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Preamble: It is well-known that taking the pointer one past the end of an array is legal and well-defined:

int main()
{
  int na [1] = {};
  const int* naBegin = na;
  const int* naEnd = na + 1; // one-past-end, OK  
}

This pointer can be used in comparisons, which contributes to C-style arrays (or, more accurately, pointers therein) being compatible with Standard Library routines which take iterators, such as copy (Live Demo):

template <typename Field, typename Iter>
void foo(Iter begin, Iter end)
{
  std::copy (begin, end, std::ostream_iterator <Field> (std::cout, std::endl);
}
int main()
{
  int na [1] = {};
  foo <int> (na, na + 1);
}

The legality and definedness of this is supported by the Standard (C++03 reference):

5.7 Additive operators

5/When an expression that has integral type is added to or subtracted from a pointer, the result has the type of the pointer operand. If the pointer operand points to an element of an array object, and the array is large enough, the result points to an element offset from the original element such that the difference of the subscripts of the resulting and original array elements equals the integral expression. In other words, if the expression P points to the i-th element of an array object, the expressions (P)+N (equivalently, N+(P)) and (P)-N (where N has the value n) point to, respectively, the i+n-th and i–n-th elements of the array object, provided they exist. Moreover, if the expression P points to the last element of an array object, the expression (P)+1 points one past the last element of the array object, and if the expression Q points one past the last element of an array object, the expression (Q)-1 points to the last element of the array object. If both the pointer operand and the result point to elements of the same array object, or one past the last element of the array object, the evaluation shall not produce an overflow; otherwise, the behavior is undefined.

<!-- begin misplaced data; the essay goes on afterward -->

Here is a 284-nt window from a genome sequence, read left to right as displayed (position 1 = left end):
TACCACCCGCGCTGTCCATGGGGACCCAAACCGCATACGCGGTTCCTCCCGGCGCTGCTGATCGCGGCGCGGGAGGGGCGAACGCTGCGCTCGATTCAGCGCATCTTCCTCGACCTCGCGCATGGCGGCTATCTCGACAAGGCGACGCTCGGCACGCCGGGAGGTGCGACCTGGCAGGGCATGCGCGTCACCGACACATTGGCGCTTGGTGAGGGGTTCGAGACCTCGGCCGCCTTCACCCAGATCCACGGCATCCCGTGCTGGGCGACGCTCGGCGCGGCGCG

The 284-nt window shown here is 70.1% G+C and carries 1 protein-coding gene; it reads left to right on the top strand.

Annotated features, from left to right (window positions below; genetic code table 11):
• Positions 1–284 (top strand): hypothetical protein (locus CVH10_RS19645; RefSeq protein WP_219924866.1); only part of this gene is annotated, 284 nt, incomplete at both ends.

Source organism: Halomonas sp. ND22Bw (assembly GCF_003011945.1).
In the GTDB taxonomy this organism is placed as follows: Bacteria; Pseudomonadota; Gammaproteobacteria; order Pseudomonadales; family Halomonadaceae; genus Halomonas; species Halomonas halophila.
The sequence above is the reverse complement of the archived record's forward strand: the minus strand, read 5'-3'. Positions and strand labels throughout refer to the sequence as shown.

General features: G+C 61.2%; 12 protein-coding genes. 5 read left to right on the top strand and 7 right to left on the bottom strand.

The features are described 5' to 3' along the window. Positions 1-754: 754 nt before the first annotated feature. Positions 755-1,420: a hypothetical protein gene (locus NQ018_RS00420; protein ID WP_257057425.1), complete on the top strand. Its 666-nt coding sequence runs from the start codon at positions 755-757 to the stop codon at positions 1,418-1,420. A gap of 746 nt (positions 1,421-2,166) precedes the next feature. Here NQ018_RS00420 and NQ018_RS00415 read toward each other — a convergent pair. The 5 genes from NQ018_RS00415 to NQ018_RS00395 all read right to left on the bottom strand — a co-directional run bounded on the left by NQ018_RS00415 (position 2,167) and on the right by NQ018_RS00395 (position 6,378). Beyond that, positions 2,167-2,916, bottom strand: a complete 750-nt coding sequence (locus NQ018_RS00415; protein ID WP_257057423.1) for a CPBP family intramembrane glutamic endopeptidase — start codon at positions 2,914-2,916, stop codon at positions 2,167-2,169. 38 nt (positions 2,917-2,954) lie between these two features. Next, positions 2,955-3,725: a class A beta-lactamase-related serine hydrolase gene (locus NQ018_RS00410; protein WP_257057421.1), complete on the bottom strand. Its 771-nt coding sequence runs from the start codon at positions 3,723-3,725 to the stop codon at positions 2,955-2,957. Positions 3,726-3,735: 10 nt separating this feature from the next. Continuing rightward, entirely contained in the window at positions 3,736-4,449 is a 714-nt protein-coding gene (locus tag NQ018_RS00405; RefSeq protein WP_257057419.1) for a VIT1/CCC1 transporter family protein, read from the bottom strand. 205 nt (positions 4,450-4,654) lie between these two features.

When I've looked in the Standard for references to the vlaidity of past-the-end pointers, every reference I've found is discussing arrays. What if we were to try to take past-the-end the address of an object, not an array?


Question: Is it possible to treat a single object, not allocated as an array, as if it were an array and take a valid one-past-the-end address of said object?

For instance (Live Demo):

#include <cstdlib>
#include <iostream>
#include <iomanip>
#include <iterator>

template <typename Field, typename Iter>
void foo(Iter begin, Iter end)
{
  std::copy (begin, end, std::ostream_iterator <Field> (std::cout, "\n"));
}
int main()
{
  int na = 42;
  foo <int> (&na, &na + 1);
}

Is this code legal and well-defined by the Standard?

share|improve this question
2  
/4 "For the purposes of these operators, a pointer to a nonarray object behaves the same as a pointer to the first element of an array of length one with the type of the object as its element type." –  dyp Jan 28 at 16:24
    
@dyp that was exactly the line I was going to quote –  Shafik Yaghmour Jan 28 at 16:26
    
Although the answer to this question was trivially easy to find, I'm not going to delete the question as it could be valuable to future readers. Perhaps as a lesson to search more thoroughly when reading the Standard. –  John Dibling Jan 28 at 16:31
    
@JohnDibling: I certainly urge you not to delete a question, even if trivial. How else is the next person asking a similar question to find the answer otherwise ? (not everybody has a Standard at hand or manages to navigate it...) –  Matthieu M. Jan 28 at 16:46
    
In C++11, you could also use template<class Iter, class Field = typename std::iterator_traits<Iter>::value_type> so that you can write just foo(&a, &a + 1) and let argument deduction play its role. –  TemplateRex Jan 28 at 17:20
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1 Answer

up vote 9 down vote accepted

The answer is in the paragraph before the one you quote:

4/ For the purposes of these operators, a pointer to a nonarray object behaves the same as a pointer to the first element of an array of length one with the type of the object as its element type.

(Note: I'm quoting C++11 as I don't have C++03 to hand. I'm fairly sure nothing has changed.)

So yes, &na + 1 is a valid past-the-end pointer.

share|improve this answer
    
Oh for cry eye. Guess I should have broadened my search just a little. –  John Dibling Jan 28 at 16:28
    
And yes, the quote is identical in C++03. –  John Dibling Jan 28 at 16:28
    
And C++98, and N3797. –  Casey Jan 28 at 17:09
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